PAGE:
A Flight Barr & Barr Worcester porcelain part tea and coffee service, circa 1820
A Flight Barr & Barr Worcester porcelain part tea and coffee service, circa 1820

The autumnal colours of the painted bands of brown and gilt leaf sprays and small red flowers on the Flight Barr & Barr Worcester porcelain tea and coffee service are beautifully conceived and executed. It dates from around 1820 and was remarkably complete comprising of twenty tea cups, sixteen coffee cans, twenty-eight saucers, milk jug, sugar basin, two slop bowls and two saucer dishes. The part set realised £1900.

It is the finest pieces which attract strong competition from collectors, and condition is important. However, single cups and saucers, coffee cans, dishes and bowls can be found at auction very reasonably and provide a great way to begin to collect George III and Regency English porcelain from the late 18th and early 19th centuries with its rich variety of designs and beautiful decoration.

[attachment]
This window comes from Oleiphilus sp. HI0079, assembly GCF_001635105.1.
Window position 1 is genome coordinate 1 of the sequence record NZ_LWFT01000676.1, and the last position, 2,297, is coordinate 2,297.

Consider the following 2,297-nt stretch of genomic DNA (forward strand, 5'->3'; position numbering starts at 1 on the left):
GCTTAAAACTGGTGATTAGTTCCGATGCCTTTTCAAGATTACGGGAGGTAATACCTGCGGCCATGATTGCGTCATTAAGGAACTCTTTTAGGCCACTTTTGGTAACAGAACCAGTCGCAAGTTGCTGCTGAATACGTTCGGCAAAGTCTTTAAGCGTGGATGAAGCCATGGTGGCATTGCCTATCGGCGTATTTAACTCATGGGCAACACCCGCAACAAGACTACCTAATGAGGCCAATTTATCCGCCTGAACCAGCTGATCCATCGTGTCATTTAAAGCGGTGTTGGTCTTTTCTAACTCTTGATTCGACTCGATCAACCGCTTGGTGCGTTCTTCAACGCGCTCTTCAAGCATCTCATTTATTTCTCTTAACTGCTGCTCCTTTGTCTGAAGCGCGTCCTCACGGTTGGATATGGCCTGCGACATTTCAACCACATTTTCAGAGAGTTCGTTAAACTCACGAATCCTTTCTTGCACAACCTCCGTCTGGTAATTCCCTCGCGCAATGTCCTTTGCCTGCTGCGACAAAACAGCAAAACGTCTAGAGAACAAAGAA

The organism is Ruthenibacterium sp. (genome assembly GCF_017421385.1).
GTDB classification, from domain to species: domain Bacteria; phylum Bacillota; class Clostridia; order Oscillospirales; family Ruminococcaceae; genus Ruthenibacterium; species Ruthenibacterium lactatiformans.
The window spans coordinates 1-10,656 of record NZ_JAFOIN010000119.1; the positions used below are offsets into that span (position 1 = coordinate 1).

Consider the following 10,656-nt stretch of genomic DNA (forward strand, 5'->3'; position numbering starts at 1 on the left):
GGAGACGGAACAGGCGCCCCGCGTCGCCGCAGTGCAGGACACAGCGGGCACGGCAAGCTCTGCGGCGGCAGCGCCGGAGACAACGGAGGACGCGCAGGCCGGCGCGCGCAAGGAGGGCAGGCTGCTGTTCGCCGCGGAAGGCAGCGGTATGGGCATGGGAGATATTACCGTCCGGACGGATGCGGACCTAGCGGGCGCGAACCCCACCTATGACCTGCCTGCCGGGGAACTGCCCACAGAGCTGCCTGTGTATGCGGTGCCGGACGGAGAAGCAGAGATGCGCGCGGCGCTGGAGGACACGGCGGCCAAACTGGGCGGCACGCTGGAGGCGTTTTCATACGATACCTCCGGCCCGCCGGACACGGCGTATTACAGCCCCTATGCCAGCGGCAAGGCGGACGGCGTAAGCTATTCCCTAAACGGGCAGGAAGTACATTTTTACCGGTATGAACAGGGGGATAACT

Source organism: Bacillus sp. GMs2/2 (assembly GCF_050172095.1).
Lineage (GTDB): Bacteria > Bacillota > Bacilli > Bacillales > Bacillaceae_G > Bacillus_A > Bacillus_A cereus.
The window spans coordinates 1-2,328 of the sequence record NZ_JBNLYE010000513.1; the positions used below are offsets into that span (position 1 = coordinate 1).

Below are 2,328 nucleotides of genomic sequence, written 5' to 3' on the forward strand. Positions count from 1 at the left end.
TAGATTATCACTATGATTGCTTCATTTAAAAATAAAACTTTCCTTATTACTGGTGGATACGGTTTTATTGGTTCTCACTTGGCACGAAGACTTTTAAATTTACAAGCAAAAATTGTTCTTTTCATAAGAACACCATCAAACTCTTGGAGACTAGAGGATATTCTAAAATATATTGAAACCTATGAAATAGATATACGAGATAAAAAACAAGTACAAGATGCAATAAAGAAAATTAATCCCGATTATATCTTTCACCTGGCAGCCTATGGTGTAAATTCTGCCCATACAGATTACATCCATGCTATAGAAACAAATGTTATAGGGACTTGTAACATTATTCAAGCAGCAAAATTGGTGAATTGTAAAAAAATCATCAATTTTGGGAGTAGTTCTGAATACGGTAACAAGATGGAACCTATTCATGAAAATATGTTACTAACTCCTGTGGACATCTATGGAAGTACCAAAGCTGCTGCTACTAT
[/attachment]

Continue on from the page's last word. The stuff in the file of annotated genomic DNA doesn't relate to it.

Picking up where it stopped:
By Rupert Toovey, a senior director of Toovey’s, the leading fine art auction house in West Sussex, based on the A24 at Washington. Originally published in the West Sussex Gazette.

Aeronautical Discovery Fetches Thousands

Major Robert Hobart Mayo, O.B.E., M.A. (Cantab), Assoc.M.Inst.C.E., F.R.Ae.S., M.Inst.T. with medals

I was recently on a routine visit to a bungalow in Henfield, West Sussex when I discovered a trunk filled with the most remarkable collection of photographs, documents and medals relating to the late Major Robert Hobart Mayo, M.B.E., M.A.(Cantab)., Assoc. M. Inst. C.E. F.R.Ae.S., M. Inst. T. The collection sold for more than £10,000 including premium at Toovey’s.

Major Mayo was the designer of the Short-Mayo Composite flying boats. He would become a consulting aeronautical engineer alongside some of the most significant moments in 20th century aviation history.

Robert Mayo joined the staff of the Royal Aircraft Factory in 1913 and became head of the experimental department. He qualified as a pilot in December 1914 and went on to serve in the Royal Flying Corps in France during the First World War. On returning to England, he became Flight Commander in the Testing Squadron at Martlesham Heath and was personally responsible for the flying trials of a wide variety of new types of aircraft. In 1917 he was appointed head of the Design (Aeroplane) Section at the Air Ministry and he retained this post until 1919, when he resigned in order to take up Consulting Engineering. He was consulting engineer and technical manager to Instone Air Lines (later Imperial Airways) from 1923 to 1924.